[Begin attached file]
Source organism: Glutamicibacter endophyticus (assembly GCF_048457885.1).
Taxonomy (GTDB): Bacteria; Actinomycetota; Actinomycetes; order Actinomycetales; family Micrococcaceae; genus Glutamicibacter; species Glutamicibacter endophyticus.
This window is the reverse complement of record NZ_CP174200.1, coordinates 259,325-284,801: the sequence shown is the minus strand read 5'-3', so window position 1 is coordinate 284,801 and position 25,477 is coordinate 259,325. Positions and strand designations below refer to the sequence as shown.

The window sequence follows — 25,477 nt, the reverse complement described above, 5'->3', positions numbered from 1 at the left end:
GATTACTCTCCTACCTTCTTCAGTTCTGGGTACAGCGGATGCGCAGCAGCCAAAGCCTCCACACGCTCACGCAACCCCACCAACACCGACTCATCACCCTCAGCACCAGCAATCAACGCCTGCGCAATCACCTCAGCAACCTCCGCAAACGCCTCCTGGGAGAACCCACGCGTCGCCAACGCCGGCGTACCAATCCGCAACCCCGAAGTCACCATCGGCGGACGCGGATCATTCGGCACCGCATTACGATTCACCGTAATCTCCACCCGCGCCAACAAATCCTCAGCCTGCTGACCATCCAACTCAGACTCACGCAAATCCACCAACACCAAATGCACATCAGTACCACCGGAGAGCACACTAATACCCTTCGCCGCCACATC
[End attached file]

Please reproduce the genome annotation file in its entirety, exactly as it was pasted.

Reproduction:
Source organism: Glutamicibacter endophyticus (assembly GCF_048457885.1).
Taxonomy (GTDB): Bacteria; Actinomycetota; Actinomycetes; order Actinomycetales; family Micrococcaceae; genus Glutamicibacter; species Glutamicibacter endophyticus.
This window is the reverse complement of record NZ_CP174200.1, coordinates 259,325-284,801: the sequence shown is the minus strand read 5'-3', so window position 1 is coordinate 284,801 and position 25,477 is coordinate 259,325. Positions and strand designations below refer to the sequence as shown.

The window sequence follows — 25,477 nt, the reverse complement described above, 5'->3', positions numbered from 1 at the left end:
GATTACTCTCCTACCTTCTTCAGTTCTGGGTACAGCGGATGCGCAGCAGCCAAAGCCTCCACACGCTCACGCAACCCCACCAACACCGACTCATCACCCTCAGCACCAGCAATCAACGCCTGCGCAATCACCTCAGCAACCTCCGCAAACGCCTCCTGGGAGAACCCACGCGTCGCCAACGCCGGCGTACCAATCCGCAACCCCGAAGTCACCATCGGCGGACGCGGATCATTCGGCACCGCATTACGATTCACCGTAATCTCCACCCGCGCCAACAAATCCTCAGCCTGCTGACCATCCAACTCAGACTCACGCAAATCCACCAACACCAAATGCACATCAGTACCACCGGAGAGCACACTAATACCCTTCGCCGCCACATC